Prattichizzo F, De Nigris V, La Sala L, Procopio AD, Olivieri F, Ceriello A. “Inflammaging” as a druggable target: a senescence-associated secretory phenotype-centered view of type 2 diabetes. Oxidative Med Cell Longev. 2016;2016:1810327.
Baylis D, Bartlett DB, Patel HP, Roberts HC. Understanding how we age: insights into inflammaging. Longev Healthspan. 2013;2:8.
Rossi DJ, Bryder D, Weissman IL. Hematopoietic stem cell aging: mechanism and consequence. Exp Gerontol. 2007;42:385–90.
Rossi DJ, Bryder D, Zahn JM, Ahlenius H, Sonu R, Wagers AJ, Weissman IL. Cell intrinsic alterations underlie hematopoietic stem cell aging. Proc Natl Acad Sci U S A. 2005;102:9194–9.
Fulop T, Larbi A, Douziech N, Fortin C, Guerard KP, Lesur O, Khalil A, Dupuis G. Signal transduction and functional changes in neutrophils with aging. Aging Cell. 2004;3:217–26.
Gomez CR, Boehmer ED, Kovacs EJ. The aging innate immune system. Curr Opin Immunol. 2005;17:457–62.
Plowden J, Renshaw-Hoelscher M, Engleman C, Katz J, Sambhara S. Innate immunity in aging: impact on macrophage function. Aging Cell. 2004;3:161–7.
Herrero C, Marques L, Lloberas J, Celada A. IFN-gamma-dependent transcription of MHC class II IA is impaired in macrophages from aged mice. J Clin Invest. 2001;107:485–93.
Cumberbatch M, Dearman RJ, Kimber I. Influence of ageing on Langerhans cell migration in mice: identification of a putative deficiency of epidermal interleukin-1beta. Immunology. 2002;105:466–77.
Shurin MR, Shurin GV, Chatta GS. Aging and the dendritic cell system: implications for cancer. Crit Rev Oncol Hematol. 2007;64:90–105.
Panda A, Arjona A, Sapey E, Bai F, Fikrig E, Montgomery RR, Lord JM, Shaw AC. Human innate immunosenescence: causes and consequences for immunity in old age. Trends Immunol. 2009;30:325–33.
Murasko DM, Jiang J. Response of aged mice to primary virus infections. Immunol Rev. 2005;205:285–96.
Oouchi M, Hasebe A, Hata H, Segawa T, Yamazaki Y, Yoshida Y, Kitagawa Y, Shibata KI. Age-related alteration of expression and function of TLRs and NK activity in oral candidiasis. Oral Dis. 2015;21:645–51.
Park S, Nahm MH. Older adults have a low capacity to opsonize pneumococci due to low IgM antibody response to pneumococcal vaccinations. Infect Immun. 2011;79:314–20.
Ademokun A, Wu YC, Martin V, Mitra R, Sack U, Baxendale H, Kipling D, Dunn-Walters DK. Vaccination-induced changes in human B-cell repertoire and pneumococcal IgM and IgA antibody at different ages. Aging Cell. 2011;10:922–30.
Sasaki S, Sullivan M, Narvaez CF, Holmes TH, Furman D, Zheng NY, Nishtala M, Wrammert J, Smith K, James JA, et al. Limited efficacy of inactivated influenza vaccine in elderly individuals is associated with decreased production of vaccine-specific antibodies. J Clin Invest. 2011;121:3109–19.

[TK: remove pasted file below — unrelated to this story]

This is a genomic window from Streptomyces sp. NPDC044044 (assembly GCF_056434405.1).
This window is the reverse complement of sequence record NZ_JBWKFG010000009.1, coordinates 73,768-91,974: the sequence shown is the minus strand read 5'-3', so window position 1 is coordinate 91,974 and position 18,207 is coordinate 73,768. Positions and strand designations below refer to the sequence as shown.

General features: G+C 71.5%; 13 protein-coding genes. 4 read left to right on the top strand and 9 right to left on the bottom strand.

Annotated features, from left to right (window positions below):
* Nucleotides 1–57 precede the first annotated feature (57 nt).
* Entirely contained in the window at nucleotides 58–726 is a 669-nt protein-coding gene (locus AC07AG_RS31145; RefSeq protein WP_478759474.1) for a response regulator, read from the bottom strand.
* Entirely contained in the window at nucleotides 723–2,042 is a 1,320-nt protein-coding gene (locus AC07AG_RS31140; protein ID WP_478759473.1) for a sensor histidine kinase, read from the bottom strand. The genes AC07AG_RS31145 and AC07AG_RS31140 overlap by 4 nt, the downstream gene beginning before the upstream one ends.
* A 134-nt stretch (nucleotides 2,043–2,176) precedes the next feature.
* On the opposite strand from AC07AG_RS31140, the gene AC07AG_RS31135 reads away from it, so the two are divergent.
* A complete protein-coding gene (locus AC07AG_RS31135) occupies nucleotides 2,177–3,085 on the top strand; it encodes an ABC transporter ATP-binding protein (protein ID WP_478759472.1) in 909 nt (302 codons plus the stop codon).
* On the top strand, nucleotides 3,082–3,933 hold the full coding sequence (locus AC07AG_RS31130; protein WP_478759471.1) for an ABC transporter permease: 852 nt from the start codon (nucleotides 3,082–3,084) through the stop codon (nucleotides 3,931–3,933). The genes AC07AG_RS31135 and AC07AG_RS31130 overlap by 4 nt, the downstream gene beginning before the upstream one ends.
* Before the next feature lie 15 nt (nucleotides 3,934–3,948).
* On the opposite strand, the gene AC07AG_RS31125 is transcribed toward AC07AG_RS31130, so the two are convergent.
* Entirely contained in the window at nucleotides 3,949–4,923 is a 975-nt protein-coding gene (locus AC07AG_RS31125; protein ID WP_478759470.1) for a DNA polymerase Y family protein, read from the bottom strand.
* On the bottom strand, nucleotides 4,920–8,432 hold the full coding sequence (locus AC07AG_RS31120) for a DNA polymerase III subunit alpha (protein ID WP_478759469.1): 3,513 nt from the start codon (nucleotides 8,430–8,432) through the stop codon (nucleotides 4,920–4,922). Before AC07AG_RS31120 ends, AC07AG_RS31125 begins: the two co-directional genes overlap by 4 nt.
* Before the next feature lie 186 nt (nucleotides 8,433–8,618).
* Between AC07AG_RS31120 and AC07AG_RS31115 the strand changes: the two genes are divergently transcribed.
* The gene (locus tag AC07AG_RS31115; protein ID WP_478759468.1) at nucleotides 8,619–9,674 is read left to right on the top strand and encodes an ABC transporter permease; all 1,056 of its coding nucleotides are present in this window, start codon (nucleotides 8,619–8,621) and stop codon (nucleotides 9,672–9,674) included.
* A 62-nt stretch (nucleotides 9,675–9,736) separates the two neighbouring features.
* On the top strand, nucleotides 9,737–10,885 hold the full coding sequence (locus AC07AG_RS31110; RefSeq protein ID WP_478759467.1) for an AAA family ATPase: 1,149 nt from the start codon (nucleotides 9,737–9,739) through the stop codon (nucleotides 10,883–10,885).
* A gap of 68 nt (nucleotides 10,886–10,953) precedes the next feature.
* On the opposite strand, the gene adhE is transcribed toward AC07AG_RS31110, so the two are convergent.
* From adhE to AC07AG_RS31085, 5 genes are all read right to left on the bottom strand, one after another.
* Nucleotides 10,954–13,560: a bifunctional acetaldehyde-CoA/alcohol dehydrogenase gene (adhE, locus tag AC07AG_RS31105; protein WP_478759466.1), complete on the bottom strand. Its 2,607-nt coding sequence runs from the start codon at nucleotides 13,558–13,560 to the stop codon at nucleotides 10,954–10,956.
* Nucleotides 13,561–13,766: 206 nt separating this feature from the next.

Remarque EJ, de Bruijn IA, Boersma WJ, Masurel N, Ligthart GJ. Altered antibody response to influenza H1N1 vaccine in healthy elderly people as determined by HI, ELISA, and neutralization assay. J Med Virol. 1998;55:82–7.
Kogut I, Scholz JL, Cancro MP, Cambier JC. B cell maintenance and function in aging. Semin Immunol. 2012;24:342–9.
Silva ML, Martins MA, Espirito-Santo LR, Campi-Azevedo AC, Silveira-Lemos D, Ribeiro JG, Homma A, Kroon EG, Teixeira-Carvalho A, Eloi-Santos SM, et al. Characterization of main cytokine sources from the innate and adaptive immune responses following primary 17DD yellow fever vaccination in adults. Vaccine. 2011;29:583–92.
Pawelec G, Akbar A, Caruso C, Solana R, Grubeck-Loebenstein B, Wikby A. Human immunosenescence: is it infectious? Immunol Rev. 2005;205:257–68.
Wang L, Xie Y, Zhu LJ, Chang TT, Mao YQ, Li J. An association between immunosenescence and CD4(+)CD25(+) regulatory T cells: a systematic review. Biomed Environ Sci. 2010;23:327–32.
Czesnikiewicz-Guzik M, Lee WW, Cui D, Hiruma Y, Lamar DL, Yang ZZ, Ouslander JG, Weyand CM, Goronzy JJ. T cell subset-specific susceptibility to aging. Clin Immunol. 2008;127:107–18.
Godlove J, Chiu WK, Weng NP. Gene expression and generation of CD28-CD8 T cells mediated by interleukin 15. Exp Gerontol. 2007;42:412–5.
Hotchkiss RS, Karl IE. The pathophysiology and treatment of sepsis. N Engl J Med. 2003;348:138–50.
Linton PJ, Dorshkind K. Age-related changes in lymphocyte development and function. Nat Immunol. 2004;5:133–9.
Yi JS, Cox MA, Zajac AJ. T-cell exhaustion: characteristics, causes and conversion. Immunology. 2010;129:474–81.
Wherry EJ, Teichgraber V, Becker TC, Masopust D, Kaech SM, Antia R, von Andrian UH, Ahmed R. Lineage relationship and protective immunity of memory CD8 T cell subsets. Nat Immunol. 2003;4:225–34.
Inoue S, Suzuki K, Komori Y, Morishita Y, Suzuki-Utsunomiya K, Hozumi K, Inokuchi S, Sato T. Persistent inflammation and T cell exhaustion in severe sepsis in the elderly. Crit Care. 2014;18:R130.
Baker DJ, Childs BG, Durik M, Wijers ME, Sieben CJ, Zhong J, Saltness RA, Jeganathan KB, Verzosa GC, Pezeshki A, et al. Naturally occurring p16(Ink4a)-positive cells shorten healthy lifespan. Nature. 2016;530:184–9.
Baker DJ, Wijshake T, Tchkonia T, LeBrasseur NK, Childs BG, van de Sluis B, Kirkland JL, van Deursen JM. Clearance of p16Ink4a-positive senescent cells delays ageing-associated disorders. Nature. 2011;479:232–6.
Ward MJ, Shutter LA, Branas CC, Adeoye O, Albright KC, Carr BG. Geographic access to US neurocritical care units registered with the neurocritical care society. Neurocrit Care. 2012;16:232–40.
Wijdicks EFM, Worden WR, Miers AG, Piepgras DG. The early days of the neurosciences intensive care unit. Mayo Clin Proc. 2011;86:903–6.